Climax is a figure by which the attention is fixed on a series of things rising every one above the preceding in importance. Of this there is a beautiful specimen in the language in which the messenger announced to the aged Eli the defeat of the Israelites by the Philistines : “ And the messenger answered and said, Israel is filed before the Philistines; and there hath been also a great slaughter among the people; and thy two sons also, Hophni and Phinehas, are dead; and the ark of God is taken.” So also St. Paul, in his Epistle to the Romans: "For I am persuaded that neither death, nor life, nor angels, nor principalities, nor powers, nor things present, nor things to come, nor height, nor depth, nor any other creature, shall be able to separate us from the love of God.”

Other figures of speech, of less importance, and not so striking in character as those already instanced, areMetonymy, Euphemism, Synecdoche, Onomatopæia, Oxymoron, Periphrasis, and Usteron proteron.

By Metonymy, which implies a change of name, one word is substituted for another, when both are names for individuals so intimately related that the sense is readily understood. Thus: “ All London (meaning the inhabitants) came down to see Greenwich fair; “ He is fond of the bottle" (meaning the contents thereof); “He is reading Virgil,”' 2.e. his works.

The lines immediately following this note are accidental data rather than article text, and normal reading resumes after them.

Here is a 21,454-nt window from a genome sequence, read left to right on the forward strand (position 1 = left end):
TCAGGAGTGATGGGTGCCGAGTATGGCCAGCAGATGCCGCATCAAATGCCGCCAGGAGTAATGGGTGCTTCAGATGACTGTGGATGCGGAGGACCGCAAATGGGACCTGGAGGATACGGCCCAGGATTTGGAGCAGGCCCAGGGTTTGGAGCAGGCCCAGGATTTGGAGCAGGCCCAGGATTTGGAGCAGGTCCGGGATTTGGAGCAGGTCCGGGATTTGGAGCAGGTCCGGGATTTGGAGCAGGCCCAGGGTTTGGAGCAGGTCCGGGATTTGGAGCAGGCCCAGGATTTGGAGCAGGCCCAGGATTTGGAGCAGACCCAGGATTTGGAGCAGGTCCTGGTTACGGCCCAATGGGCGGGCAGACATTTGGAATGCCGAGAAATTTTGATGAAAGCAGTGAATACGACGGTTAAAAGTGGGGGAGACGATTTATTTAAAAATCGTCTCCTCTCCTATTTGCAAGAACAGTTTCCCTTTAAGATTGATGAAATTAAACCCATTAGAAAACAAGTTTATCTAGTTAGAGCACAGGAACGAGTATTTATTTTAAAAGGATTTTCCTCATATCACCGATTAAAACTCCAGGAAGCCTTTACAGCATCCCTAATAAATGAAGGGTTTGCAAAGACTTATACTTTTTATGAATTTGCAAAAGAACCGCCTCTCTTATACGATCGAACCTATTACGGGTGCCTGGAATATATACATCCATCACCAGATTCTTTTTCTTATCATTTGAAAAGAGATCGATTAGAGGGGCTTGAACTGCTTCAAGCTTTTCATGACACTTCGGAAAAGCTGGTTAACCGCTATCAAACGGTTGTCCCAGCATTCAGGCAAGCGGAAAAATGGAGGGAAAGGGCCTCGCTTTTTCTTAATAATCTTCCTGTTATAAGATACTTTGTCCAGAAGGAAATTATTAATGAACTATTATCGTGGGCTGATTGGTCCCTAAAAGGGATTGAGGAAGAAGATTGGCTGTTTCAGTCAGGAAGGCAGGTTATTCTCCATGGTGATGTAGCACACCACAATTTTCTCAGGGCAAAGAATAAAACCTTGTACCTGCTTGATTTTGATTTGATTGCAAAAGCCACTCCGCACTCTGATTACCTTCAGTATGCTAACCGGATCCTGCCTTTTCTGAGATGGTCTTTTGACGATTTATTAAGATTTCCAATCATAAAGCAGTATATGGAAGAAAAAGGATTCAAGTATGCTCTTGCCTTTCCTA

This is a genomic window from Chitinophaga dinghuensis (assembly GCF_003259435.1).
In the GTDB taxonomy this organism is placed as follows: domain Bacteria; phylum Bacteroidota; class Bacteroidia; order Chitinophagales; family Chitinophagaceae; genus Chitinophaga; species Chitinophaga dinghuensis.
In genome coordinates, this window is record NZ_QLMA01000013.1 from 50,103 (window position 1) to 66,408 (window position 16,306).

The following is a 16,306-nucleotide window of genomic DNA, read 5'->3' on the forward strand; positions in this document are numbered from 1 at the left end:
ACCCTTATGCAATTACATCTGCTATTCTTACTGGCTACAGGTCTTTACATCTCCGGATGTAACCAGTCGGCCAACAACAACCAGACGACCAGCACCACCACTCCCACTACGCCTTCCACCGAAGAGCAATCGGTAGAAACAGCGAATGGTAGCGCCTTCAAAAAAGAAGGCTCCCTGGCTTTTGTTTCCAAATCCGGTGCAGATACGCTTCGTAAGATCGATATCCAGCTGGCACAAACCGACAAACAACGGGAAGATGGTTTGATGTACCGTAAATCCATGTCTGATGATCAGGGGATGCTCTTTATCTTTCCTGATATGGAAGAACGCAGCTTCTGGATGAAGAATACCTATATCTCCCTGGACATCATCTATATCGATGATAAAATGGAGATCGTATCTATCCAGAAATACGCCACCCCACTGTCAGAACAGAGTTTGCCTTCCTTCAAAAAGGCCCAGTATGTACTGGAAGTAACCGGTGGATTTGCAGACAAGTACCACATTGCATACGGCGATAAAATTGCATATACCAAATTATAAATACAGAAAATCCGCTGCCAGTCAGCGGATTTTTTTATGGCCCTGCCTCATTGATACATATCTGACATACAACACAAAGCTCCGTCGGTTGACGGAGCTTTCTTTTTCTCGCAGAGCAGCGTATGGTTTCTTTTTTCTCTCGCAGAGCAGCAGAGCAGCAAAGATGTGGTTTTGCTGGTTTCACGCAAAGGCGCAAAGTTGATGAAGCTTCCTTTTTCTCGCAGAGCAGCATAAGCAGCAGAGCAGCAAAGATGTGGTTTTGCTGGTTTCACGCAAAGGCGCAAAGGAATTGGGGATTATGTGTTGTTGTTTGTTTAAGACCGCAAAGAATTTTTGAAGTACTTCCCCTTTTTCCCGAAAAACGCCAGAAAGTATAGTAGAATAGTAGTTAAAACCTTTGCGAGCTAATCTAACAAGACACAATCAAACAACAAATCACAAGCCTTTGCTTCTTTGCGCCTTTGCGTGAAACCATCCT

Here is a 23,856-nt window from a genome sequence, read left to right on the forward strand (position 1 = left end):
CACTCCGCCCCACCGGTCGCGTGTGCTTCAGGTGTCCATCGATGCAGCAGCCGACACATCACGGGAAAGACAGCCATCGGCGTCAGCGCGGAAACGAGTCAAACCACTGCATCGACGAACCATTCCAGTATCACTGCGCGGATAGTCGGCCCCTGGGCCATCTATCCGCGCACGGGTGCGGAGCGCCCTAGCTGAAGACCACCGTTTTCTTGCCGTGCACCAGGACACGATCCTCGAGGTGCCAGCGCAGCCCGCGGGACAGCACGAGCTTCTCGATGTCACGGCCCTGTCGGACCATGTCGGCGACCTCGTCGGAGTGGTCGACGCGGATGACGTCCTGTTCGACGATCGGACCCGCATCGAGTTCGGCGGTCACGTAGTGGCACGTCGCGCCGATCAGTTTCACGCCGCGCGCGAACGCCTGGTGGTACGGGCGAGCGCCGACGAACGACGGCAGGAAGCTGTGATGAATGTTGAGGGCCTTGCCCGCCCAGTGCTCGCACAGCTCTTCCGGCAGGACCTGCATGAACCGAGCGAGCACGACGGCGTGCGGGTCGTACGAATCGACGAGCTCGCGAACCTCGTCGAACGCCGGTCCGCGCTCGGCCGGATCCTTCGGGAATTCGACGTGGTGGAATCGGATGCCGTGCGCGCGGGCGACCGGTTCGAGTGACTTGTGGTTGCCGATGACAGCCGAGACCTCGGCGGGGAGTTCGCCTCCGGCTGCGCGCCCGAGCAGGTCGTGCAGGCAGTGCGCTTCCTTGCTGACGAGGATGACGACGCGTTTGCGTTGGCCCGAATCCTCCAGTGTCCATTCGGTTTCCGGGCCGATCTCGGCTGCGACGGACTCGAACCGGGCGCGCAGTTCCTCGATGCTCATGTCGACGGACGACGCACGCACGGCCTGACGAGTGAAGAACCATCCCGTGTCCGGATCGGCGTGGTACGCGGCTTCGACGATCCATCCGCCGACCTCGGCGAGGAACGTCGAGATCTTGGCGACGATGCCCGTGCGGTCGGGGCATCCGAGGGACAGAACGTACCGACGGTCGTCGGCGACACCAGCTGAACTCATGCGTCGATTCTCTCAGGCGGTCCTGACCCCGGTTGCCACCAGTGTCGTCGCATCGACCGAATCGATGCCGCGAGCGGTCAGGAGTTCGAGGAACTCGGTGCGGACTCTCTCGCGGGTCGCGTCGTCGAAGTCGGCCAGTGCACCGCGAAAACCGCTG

The Euphemism is a figure whereby what is disagreeable is softened by expression, so as not to suggest the idea in all its harshness. Thus~"A man is not,” for, “A man is dead ;” “ He breathed his last;

" " He fell asleep,” as is said of Stephen in the Acts of the Apostles, are examples of this figure, which the Latins and Greeks carried so far as to give names to things implying a property in them

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10. An adverb of place frequently stands in the position of the relative : thus—“He now entered the chamber, where he found the letter" =“ in which.”

11. In the introductory remarks on Syntax, it was laid down that the relative should follow its antecedent as closely as possible. Of this principle the following will serve as an illustration :—“Philip, the father of Alexander, who founded the Macedonian Empire.” Here it is impossible to discover grammatically which noun-Alexander or Philip is the antecedent to who. Latham defends such phraseology, by supposing such an expression as “Philip, the father of Alexander," a single many-worded name, serving as the antecedent of who. To this defence it may be objected, Who is to determine when the writer intends such an expression to be so understood ? There are many ways of avoiding such obscurities–“ Philip, who was the father of Alexander, and who founded the Macedonian Empire,” will serve as a specimen.